Using Time In instead of Time Out — Good Parenting


Dear Dr. Debbie,

I have a 2-year-old and a 4-year-old, and often take care of friends’ children. Before motherhood, I worked at a child care center with preschoolers. Would you please clear up the difference between “Time Out” which some adults use much like the old-fashioned “stick your nose in the corner” and “Time In” which is useful for helping a child to calm down? Other people have said that I’m rewarding bad behavior by giving a misbehaving child my full attention. Seems to me that calming down is the first step toward helping the child learn a better way of dealing with a problem.

In With In

Don’t miss last week’s column Bedtime fears — Good Parenting

Dear IWI,

I’m with you on this, as are parents and teachers who understand the emotional life of a preschooler. So, too, are the experts who look at brain research to explain behavior. An important role of the adult is to help the child manage his emotions so he can better solve his own problems. This adult is using “Time In.” Adults who use “Time Out” to control or punish a child will likely be frustrated in their efforts.

Let’s say the child is blocked from a goal, for example: I need that green block to finish building my hospital before the first ambulance arrives. If rather than being helped (playmate happily hands it over) he is hindered (he is told he must wait until the playmate is finished with it) a chain of signals in the brain rapidly occurs resulting in screams and tears.

An out-of-control child is operating from the part of the brain that channels fear and anger into (albeit irrational) reactions. The brain identifies a situation as “alarming” or “threatening” which registers in the amygdalae (located about an inch inward from each ear) as a call to action. It is the amygdalae that are responsible for shouting matches, temper tantrums, destruction of property and other rage-based behaviors.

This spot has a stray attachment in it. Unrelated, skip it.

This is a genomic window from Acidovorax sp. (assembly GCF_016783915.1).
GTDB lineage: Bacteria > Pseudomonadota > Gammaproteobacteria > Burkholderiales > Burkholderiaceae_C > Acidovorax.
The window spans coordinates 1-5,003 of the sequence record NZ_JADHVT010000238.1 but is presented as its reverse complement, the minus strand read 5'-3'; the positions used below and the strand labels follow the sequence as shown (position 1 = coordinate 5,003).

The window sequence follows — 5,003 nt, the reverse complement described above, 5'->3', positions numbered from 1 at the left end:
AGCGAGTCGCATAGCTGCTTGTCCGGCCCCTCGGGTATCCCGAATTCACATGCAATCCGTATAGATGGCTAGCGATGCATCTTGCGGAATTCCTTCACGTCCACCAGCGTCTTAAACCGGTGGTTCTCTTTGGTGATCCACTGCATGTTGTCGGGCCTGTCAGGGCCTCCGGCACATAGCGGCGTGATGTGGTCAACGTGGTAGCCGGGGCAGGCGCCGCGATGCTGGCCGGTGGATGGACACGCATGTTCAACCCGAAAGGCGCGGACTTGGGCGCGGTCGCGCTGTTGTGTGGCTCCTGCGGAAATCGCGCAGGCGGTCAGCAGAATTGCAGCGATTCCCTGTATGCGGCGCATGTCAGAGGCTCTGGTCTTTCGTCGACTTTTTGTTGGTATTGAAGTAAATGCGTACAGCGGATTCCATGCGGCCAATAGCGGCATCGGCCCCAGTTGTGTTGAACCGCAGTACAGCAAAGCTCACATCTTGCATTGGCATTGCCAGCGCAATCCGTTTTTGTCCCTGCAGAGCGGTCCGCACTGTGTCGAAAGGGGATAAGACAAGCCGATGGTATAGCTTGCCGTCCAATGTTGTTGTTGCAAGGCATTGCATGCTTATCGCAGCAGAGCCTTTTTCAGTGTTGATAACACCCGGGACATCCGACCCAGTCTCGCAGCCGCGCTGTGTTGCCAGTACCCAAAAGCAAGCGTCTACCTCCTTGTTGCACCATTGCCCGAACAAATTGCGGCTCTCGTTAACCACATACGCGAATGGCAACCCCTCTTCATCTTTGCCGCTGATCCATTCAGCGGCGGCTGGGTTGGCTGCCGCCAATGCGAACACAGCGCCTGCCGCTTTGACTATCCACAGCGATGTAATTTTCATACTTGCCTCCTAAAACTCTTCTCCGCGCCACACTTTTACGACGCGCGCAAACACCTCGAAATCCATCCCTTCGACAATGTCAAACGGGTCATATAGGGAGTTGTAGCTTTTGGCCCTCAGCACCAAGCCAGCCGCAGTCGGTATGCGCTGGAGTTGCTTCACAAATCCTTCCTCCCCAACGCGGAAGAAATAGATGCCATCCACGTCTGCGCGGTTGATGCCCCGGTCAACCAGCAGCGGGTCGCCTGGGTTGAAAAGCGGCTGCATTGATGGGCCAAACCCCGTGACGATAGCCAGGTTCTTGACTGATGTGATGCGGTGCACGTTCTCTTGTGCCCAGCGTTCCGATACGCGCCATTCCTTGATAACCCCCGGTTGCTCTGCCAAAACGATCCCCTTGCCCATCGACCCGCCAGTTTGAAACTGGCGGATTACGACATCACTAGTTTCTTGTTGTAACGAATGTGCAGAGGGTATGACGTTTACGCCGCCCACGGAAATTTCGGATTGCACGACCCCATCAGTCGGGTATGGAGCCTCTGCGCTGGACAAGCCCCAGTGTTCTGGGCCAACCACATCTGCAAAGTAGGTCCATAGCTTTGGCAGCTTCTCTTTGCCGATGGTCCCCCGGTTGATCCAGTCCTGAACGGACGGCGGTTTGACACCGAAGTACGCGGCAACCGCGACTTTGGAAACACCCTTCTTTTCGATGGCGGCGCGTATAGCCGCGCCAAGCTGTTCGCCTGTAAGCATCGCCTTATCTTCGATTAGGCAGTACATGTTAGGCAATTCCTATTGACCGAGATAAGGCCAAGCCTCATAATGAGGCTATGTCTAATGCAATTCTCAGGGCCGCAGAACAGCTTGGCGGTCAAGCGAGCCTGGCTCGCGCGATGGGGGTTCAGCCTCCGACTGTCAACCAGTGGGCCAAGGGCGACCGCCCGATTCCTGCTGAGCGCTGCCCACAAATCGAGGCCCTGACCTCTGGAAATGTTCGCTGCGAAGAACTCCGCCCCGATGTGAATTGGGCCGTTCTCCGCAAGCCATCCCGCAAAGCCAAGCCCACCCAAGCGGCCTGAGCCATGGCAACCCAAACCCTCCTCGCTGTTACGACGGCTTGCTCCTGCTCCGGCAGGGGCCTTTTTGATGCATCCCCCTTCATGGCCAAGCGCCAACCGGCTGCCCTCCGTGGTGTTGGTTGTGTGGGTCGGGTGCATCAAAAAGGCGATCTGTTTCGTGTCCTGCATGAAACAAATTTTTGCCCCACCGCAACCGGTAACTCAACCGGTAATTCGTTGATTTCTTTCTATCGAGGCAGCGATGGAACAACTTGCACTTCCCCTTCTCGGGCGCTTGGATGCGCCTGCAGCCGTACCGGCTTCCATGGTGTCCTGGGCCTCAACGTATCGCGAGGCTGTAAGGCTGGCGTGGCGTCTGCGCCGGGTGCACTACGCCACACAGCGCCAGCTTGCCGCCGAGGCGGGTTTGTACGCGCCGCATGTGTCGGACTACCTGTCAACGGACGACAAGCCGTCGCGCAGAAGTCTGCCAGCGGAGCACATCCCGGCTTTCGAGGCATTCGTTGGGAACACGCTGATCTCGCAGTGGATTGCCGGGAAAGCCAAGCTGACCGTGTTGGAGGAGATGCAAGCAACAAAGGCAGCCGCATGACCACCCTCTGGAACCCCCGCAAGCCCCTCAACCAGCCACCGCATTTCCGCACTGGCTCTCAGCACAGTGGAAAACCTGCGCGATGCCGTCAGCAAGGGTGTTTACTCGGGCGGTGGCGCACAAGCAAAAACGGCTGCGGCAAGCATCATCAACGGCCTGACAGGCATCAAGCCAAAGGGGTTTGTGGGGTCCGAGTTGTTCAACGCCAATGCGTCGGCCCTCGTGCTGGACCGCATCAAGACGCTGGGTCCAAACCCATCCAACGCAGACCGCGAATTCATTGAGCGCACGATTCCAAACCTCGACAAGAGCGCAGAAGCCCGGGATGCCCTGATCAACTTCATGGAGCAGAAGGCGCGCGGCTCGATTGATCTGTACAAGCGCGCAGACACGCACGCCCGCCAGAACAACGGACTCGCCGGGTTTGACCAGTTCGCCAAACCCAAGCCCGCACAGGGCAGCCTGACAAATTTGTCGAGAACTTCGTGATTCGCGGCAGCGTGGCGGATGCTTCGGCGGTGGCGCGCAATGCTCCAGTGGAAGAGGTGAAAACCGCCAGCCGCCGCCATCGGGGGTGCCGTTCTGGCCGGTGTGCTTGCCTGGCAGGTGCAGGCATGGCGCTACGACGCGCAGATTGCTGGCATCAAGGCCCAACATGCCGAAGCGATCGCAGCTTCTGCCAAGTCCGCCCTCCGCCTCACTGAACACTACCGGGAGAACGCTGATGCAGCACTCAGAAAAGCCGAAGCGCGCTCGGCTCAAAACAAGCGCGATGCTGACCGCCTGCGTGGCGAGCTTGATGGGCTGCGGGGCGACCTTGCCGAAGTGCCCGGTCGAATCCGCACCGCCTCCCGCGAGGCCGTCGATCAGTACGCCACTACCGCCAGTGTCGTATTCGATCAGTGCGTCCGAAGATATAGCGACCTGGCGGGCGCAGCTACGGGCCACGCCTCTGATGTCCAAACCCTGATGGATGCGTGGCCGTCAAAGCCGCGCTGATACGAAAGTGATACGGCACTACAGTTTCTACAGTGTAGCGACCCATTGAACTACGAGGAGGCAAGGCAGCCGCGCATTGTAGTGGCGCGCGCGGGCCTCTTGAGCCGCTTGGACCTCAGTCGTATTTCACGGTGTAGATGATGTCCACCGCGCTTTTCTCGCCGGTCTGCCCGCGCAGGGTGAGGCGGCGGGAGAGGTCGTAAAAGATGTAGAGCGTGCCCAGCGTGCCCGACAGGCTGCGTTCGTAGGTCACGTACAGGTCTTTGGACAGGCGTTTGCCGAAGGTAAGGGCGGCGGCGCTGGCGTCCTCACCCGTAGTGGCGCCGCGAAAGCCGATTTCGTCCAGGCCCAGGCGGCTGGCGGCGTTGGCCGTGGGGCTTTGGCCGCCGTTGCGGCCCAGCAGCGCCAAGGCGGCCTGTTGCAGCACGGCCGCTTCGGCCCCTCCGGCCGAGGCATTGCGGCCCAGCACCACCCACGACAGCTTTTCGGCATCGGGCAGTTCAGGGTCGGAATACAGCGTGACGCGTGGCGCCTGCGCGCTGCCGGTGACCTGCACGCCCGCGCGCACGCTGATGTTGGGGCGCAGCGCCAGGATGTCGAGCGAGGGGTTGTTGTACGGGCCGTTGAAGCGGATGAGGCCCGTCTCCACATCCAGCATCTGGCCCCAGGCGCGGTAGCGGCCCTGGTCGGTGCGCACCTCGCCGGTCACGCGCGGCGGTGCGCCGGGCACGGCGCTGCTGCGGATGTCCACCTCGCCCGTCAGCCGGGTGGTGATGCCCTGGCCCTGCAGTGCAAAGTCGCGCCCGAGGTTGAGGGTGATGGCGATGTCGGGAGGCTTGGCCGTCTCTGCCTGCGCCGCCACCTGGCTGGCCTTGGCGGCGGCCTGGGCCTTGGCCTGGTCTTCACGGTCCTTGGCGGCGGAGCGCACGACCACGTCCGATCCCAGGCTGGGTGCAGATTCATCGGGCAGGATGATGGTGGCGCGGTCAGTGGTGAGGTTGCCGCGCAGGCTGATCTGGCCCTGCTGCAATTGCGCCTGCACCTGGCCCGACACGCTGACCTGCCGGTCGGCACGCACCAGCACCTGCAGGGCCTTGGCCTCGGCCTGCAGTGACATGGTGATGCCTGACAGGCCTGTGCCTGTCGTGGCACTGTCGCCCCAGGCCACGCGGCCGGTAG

The amygdala — Greek for almond – is about the size and shape of an almond. I call it the “little nut.” The rational part of the mind, which is of course more developed in adults than children, is the cortex. With its lumpy rounded contours the cortex resembles a shelled walnut. Let’s call the cortex the “big nut.” It can make good decisions based on what worked or didn’t work before. It can think things through. The big nut uses language, cause and effect, prior knowledge, in other words, rational thinking.

It is counterproductive to yank a child away from his play and force him to sit still. Time Out brings on a second wave of frustration on top of the one he is already having. Remember, the amygdala does not use logic, only emotionally-charged action. A rush of stress hormones, brought on by the little nut, keeps the upset child from being able to see any hopeful outcome to his present predicament.

My conclusion about Time Out is that it does not help a child learn to do the right thing. Furthermore, if the adult gets upset it scares the child, adding even more emotion to the mix. Time In is a more productive approach in which you enfold him into your arms, lap and emotional comfort. Agree with him that the green block is vital to the completion of the hospital, and that waiting for the other child to finish using it seems beyond probability. Since you agree with him, an effective Time In results in his nodding in agreement with you, which indicates his big nut is back on the job. Now you can help him think of solutions to his problem. What purpose would the green block serve? Is there a good substitute he could use for its job? What might be traded for the singular block he needs? Or could you help him fill the waiting time with a snack, a story or checking to see if the mail is in? A rational mind can find many ways to solve a problem.

A young child often needs help to get back into his big nut. It’s always best if the adult stays in hers.

Dr. Debbie

Learn more Effective Discipline Techniques in a three-week seminar with Dr. Debbie:
April 17, 24 and May1, 5:30 – 7:30 p.m. at Chesapeake Children’s Museum, 25 Silopanna Road, Annapolis. 410-990-1993. Or email [email protected] Discount for couples attending together. Approved by MSDE as continuing education for child care professionals.

Deborah Wood is a child development specialist in Annapolis. She holds a doctorate in Human Development from the University of Maryland at College Park and is founding director of the Chesapeake Children’s Museum. Long time fans and new readers can find many of her “Understanding Children” columns archived on the Chesapeake Family Magazine website. You can find her online at

What do you think? Leave your thoughts in the comments or submit a question to Dr. Debbie at [email protected]